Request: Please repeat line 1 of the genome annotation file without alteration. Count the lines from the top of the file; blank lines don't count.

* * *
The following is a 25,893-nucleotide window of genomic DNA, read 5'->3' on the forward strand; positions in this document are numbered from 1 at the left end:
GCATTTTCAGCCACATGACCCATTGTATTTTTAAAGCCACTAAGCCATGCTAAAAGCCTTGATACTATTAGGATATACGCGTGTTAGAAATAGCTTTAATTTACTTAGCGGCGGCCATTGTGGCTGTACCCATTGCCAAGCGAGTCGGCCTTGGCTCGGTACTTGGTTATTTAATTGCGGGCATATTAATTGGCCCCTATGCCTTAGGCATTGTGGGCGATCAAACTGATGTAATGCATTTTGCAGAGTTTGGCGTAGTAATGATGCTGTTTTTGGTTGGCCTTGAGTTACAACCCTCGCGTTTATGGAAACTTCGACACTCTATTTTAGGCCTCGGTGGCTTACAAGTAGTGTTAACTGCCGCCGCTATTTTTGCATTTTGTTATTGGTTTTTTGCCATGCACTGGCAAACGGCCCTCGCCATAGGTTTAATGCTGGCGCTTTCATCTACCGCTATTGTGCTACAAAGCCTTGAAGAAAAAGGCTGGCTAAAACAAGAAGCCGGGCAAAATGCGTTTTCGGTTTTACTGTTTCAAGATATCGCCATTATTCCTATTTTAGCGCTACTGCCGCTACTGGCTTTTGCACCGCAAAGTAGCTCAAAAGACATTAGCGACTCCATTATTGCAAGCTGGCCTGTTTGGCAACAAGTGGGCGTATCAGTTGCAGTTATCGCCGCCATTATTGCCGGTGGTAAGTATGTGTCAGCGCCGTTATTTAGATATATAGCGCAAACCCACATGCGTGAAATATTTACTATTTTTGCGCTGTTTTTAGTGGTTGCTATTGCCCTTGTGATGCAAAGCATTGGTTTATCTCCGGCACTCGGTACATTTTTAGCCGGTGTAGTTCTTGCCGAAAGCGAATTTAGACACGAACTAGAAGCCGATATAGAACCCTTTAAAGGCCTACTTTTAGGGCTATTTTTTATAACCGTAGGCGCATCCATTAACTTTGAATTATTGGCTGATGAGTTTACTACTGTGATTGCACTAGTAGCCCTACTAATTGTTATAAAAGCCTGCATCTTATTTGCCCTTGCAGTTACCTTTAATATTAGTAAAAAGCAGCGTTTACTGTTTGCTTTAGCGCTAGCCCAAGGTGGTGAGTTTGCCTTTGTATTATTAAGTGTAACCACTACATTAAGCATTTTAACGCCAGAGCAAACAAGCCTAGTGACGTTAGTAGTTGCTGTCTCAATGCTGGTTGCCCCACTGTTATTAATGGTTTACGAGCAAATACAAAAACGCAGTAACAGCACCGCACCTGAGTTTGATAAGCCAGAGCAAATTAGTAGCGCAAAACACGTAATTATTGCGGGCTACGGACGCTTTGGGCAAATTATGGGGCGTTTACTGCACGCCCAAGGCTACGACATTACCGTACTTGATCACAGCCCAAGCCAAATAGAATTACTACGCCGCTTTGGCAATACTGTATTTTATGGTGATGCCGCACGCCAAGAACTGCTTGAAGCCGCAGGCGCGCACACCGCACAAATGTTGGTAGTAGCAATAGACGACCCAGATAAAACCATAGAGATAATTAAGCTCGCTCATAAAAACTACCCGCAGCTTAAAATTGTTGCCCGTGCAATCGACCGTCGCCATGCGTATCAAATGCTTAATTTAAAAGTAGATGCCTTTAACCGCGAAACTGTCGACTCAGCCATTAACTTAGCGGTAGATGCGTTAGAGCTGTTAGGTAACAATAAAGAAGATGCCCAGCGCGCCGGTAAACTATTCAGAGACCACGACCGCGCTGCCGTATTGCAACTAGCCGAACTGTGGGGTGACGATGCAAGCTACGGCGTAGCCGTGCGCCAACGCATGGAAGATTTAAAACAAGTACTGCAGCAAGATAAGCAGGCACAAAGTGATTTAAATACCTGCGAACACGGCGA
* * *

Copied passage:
The following is a 25,893-nucleotide window of genomic DNA, read 5'->3' on the forward strand; positions in this document are numbered from 1 at the left end: